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Disease mongering

Consumers fall for Havidol pharmaceutical parody that promotes a fictitious anxiety disorder

Thursday, March 01, 2007 by: Staff writer
Tags: disease mongering, fictitious disease, drug marketing

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(NewsTarget) What happens if you create a fake disorder and offer a fake drug to treat it? You get thousands of people fooled that they might have an invented disease called Dysphoric Social Attention Consumption Deficit Anxiety Disorder. An Australian artist created an "advertising campaign" for a fictional drug called Havidol to fight the non-existent social disorder, and the response has been more than surprising.

Jump directly to: conventional view | alternative view | resources | bottom line

What you need to know - Conventional View

• Australian artist Justine Cooper created the fictional multimedia ad campaign as a parody in response to the tactics used by pharmaceutical companies to sell real drugs.

• The invention of the fictional disease has fooled more than one real medical web site into considering DSACDAD as a true condition.

• The multimedia presentation includes a billboard advertisement, mock television and print advertisements and a web site. The campaign has many convinced it is a real drug.

• The multimedia exhibit is showing at the Daneyal Mahmood Gallery in New York.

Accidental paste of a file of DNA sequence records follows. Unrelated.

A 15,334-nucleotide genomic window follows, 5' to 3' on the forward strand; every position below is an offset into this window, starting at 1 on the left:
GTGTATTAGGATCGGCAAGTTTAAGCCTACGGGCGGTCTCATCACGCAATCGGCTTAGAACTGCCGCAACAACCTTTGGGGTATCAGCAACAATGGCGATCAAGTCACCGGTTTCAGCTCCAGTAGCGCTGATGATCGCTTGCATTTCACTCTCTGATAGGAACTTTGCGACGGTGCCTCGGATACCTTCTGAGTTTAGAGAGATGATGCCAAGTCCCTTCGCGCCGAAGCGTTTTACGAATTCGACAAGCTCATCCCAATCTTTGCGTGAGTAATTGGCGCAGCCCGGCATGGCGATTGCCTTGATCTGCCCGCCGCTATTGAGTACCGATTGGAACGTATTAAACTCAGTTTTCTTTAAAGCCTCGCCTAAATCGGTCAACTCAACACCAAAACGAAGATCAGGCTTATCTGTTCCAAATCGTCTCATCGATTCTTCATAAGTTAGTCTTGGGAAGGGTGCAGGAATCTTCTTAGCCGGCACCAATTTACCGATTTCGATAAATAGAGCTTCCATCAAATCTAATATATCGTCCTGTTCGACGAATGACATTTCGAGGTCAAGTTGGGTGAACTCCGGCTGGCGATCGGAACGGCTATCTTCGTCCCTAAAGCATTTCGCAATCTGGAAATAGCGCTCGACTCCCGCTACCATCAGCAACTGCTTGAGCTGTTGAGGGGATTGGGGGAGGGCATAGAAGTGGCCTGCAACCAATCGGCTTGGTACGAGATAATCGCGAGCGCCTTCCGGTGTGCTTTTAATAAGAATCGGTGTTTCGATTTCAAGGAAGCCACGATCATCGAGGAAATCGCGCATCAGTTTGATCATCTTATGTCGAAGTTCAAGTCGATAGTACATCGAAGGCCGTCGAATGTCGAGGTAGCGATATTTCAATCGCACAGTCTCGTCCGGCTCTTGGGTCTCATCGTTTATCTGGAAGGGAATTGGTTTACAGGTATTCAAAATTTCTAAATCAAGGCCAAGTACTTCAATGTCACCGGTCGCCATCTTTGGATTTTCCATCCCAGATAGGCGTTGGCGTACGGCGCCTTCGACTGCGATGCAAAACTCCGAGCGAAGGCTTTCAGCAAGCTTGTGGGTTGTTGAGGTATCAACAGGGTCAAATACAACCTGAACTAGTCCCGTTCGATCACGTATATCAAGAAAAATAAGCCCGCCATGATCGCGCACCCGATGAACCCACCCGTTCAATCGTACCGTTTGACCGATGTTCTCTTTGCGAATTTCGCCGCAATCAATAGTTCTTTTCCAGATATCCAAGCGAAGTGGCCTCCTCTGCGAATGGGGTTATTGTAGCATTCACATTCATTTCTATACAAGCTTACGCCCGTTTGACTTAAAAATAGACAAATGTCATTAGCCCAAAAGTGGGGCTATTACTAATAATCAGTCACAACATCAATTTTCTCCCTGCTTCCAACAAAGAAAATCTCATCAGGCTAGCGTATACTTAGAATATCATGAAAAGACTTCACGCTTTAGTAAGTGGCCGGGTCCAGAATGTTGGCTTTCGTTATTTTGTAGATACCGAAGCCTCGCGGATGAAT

• The web site for the drug has received more than one-third of a million hits as of Wednesday.

• Pharmaceutical drug advertising was legalized in the United States in 1997.

• "The drug ads themselves are sometimes so comedic. I couldn't be outrageously spoofy, so I really wanted it to be a more subtle kind of parody that draws you in, makes you want this thing and then makes you wonder why you want it and maybe where you can get it," Cooper, the artist, told Reuters.

What you need to know - Alternative View

Statements and opinions by Mike Adams

• What this Havidol parody really shows is the gullibility of consumers in believing practically anything sold to them as a disease with a chemical treatment.

• Havidol is not the first fictitious drug that has been promoted to treat fictitious disease. ADHD is also a completely fictitious disorder that was invented by drug companies and voted into existence with the help of on-the-take psychiatrists. There is no such thing as ADHD. It's completely made up.

• Conventional medicine, which has failed to treat genuine sickness in any meaningful way, now thrives on inventing and marketing fictitious diseases along with their patented chemical "solutions." Most people who take drugs don't need them, and most pharmaceuticals don't work on most people, either.

Resources you need to know

• Two must-read books that expose the fraud of modern pharmaceutical medicine and disease mongering are Fight For Your Health: Exposing the FDA's Betrayal of America by Byron Richards, and Natural Health Solutions and the Conspiracy to Keep You From Knowing About Them by Mike Adams.

Bottom line

• Aussie artist parodies Big Pharma advertising and finds many fooled by the satire.

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